Late last year the man, who has chosen to remain unnamed, moved back to his home village of Freyung-Grafenau in the Bayerwald with his partner. He has been HIV positive since 2007 but the infection is dormant, making him 99.99 percent non-contagious, the Süddeutsche Zeitung newspaper reported.
The pair planned to open a restaurant and began the process to do so. Initially all seemed to be going well; the bank began to process their loan application and they signed a rental lease on a property.
But suddenly the bank back-tracked and said the man was not even credit worthy for a loan of €1,000. An employee then told him his request had been rejected “for his own protection” and that one day he would be grateful for the decision.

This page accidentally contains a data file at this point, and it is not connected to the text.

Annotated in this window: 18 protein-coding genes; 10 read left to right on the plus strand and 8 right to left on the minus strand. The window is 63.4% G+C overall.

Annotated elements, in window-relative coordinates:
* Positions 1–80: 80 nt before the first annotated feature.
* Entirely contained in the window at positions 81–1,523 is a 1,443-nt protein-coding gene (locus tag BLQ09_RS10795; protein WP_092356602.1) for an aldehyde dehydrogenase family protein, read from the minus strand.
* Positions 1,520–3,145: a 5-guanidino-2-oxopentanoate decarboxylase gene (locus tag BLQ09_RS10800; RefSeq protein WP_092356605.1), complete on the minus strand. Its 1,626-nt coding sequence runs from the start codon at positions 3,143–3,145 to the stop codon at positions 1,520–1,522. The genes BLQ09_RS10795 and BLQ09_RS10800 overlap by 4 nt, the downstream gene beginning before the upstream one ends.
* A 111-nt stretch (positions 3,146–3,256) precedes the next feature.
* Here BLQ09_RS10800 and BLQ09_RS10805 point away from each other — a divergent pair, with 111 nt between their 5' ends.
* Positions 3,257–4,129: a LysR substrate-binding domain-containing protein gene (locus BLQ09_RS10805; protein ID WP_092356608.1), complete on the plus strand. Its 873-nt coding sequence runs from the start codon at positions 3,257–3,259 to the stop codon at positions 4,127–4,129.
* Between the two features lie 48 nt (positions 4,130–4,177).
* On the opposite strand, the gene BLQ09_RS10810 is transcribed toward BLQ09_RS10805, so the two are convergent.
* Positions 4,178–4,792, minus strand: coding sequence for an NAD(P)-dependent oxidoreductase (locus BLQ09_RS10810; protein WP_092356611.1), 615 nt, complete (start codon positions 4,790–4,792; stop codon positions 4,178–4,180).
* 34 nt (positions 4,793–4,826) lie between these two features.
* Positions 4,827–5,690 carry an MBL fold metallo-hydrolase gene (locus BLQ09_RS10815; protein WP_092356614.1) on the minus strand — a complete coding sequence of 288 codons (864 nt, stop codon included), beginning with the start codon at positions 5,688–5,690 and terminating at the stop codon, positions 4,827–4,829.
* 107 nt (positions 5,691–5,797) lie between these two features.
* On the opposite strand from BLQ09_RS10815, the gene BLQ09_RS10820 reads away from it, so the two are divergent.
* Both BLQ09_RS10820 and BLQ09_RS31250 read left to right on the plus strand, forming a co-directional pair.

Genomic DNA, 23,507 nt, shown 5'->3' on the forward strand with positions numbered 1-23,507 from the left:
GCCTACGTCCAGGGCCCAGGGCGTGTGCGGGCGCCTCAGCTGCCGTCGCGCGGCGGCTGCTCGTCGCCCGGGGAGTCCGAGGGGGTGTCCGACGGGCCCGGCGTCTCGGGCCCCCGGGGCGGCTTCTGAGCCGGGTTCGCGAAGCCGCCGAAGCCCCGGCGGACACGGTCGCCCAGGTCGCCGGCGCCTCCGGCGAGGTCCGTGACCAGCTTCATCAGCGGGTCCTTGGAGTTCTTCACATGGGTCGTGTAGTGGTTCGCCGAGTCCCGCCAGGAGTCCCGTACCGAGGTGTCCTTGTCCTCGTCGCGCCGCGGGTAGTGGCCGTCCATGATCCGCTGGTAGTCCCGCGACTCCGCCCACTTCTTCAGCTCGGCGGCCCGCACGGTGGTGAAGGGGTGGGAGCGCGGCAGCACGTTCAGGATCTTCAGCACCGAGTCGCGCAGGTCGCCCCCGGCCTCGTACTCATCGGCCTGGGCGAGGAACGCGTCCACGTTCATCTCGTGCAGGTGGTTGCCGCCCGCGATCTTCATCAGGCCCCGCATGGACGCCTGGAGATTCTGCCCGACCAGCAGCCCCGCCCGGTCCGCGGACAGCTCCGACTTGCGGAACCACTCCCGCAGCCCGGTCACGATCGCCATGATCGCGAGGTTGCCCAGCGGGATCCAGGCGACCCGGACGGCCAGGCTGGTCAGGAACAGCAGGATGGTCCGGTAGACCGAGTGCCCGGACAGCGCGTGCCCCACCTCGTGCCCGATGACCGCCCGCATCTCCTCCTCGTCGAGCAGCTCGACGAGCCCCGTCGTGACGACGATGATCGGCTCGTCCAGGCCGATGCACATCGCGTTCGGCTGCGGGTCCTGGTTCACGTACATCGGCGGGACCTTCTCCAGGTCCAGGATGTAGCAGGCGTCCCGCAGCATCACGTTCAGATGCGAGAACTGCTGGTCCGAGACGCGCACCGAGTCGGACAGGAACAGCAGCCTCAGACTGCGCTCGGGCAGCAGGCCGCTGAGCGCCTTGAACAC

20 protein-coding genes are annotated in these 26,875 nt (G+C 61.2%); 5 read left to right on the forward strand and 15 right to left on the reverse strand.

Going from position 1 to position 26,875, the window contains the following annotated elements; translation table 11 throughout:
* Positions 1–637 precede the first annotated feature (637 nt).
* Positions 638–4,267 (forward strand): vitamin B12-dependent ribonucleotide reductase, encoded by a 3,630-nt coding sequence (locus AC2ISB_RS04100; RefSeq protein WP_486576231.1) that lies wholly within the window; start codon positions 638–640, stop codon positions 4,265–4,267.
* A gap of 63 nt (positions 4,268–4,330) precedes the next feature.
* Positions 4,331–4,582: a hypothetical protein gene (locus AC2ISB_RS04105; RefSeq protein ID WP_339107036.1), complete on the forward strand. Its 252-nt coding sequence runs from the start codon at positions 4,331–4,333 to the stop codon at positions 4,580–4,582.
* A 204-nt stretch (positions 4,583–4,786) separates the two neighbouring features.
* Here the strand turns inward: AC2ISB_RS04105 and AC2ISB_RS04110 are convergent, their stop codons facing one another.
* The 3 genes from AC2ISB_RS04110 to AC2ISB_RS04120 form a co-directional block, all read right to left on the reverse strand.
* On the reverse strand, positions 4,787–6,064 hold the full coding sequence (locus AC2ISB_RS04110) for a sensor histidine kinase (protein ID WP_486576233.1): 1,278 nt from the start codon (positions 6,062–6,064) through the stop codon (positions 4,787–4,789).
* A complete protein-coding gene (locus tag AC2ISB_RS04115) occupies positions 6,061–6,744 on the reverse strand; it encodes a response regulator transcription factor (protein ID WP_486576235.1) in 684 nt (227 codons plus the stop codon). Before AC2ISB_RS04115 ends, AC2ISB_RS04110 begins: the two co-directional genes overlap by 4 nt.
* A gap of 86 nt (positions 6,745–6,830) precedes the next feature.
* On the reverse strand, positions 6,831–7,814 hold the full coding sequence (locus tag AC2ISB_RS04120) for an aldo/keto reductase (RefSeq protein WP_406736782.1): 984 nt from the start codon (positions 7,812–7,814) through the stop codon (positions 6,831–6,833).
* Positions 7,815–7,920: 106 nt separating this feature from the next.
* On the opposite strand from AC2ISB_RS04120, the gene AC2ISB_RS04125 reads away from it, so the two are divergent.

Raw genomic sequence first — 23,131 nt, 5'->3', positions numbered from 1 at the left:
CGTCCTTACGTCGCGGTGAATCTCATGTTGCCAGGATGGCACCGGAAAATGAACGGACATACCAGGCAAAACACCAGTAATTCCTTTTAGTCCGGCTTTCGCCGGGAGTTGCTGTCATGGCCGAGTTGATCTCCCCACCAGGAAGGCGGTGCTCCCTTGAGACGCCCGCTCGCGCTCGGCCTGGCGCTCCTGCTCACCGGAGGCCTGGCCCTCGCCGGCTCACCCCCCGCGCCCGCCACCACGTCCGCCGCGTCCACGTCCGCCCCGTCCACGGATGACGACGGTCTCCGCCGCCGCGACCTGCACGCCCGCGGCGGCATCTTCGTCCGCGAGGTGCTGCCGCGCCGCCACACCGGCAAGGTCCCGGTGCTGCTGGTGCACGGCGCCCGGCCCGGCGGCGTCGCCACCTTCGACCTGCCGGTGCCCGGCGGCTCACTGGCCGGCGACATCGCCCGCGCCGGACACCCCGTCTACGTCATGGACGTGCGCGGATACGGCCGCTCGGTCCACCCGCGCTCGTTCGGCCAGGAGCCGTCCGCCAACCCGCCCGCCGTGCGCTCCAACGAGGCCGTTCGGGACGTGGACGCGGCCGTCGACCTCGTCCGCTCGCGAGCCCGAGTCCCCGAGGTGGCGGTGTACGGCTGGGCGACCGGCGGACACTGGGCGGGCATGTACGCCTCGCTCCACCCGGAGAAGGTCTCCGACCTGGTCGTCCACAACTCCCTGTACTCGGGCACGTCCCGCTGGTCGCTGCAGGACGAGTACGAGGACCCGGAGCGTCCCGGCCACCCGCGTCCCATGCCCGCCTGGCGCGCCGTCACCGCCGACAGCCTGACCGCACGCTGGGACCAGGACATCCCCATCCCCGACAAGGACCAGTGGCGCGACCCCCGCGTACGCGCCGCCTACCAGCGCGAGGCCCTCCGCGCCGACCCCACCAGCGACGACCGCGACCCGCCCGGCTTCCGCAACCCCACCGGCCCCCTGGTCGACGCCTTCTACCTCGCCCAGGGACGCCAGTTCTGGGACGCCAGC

Three weeks ago he received an anonymous letter. “AIDS kills,” the author wrote, and then said that although “homosexuals are tolerated” in the village, no-one wanted a "creeping infection". He made a formal complaint about the first letter, but ignored a second one which arrived a week later with the same message.
It was not until a reporter from the local newspaper called to gather details about an obituary they were writing about him that he contacted police again. The journalist said she had been told he had died, and that she was speaking with his father.
It remains a mystery who told the paper he had died, but he suspects it had to be someone from his social circle as the photo was from his private Facebook account which only friends can see, the Süddeutsche Zeitung said.
Police are now looking into the case, while the man and his partner have given up their dreams of running a restaurant. They will not move away though. It's still my hometown,” he said.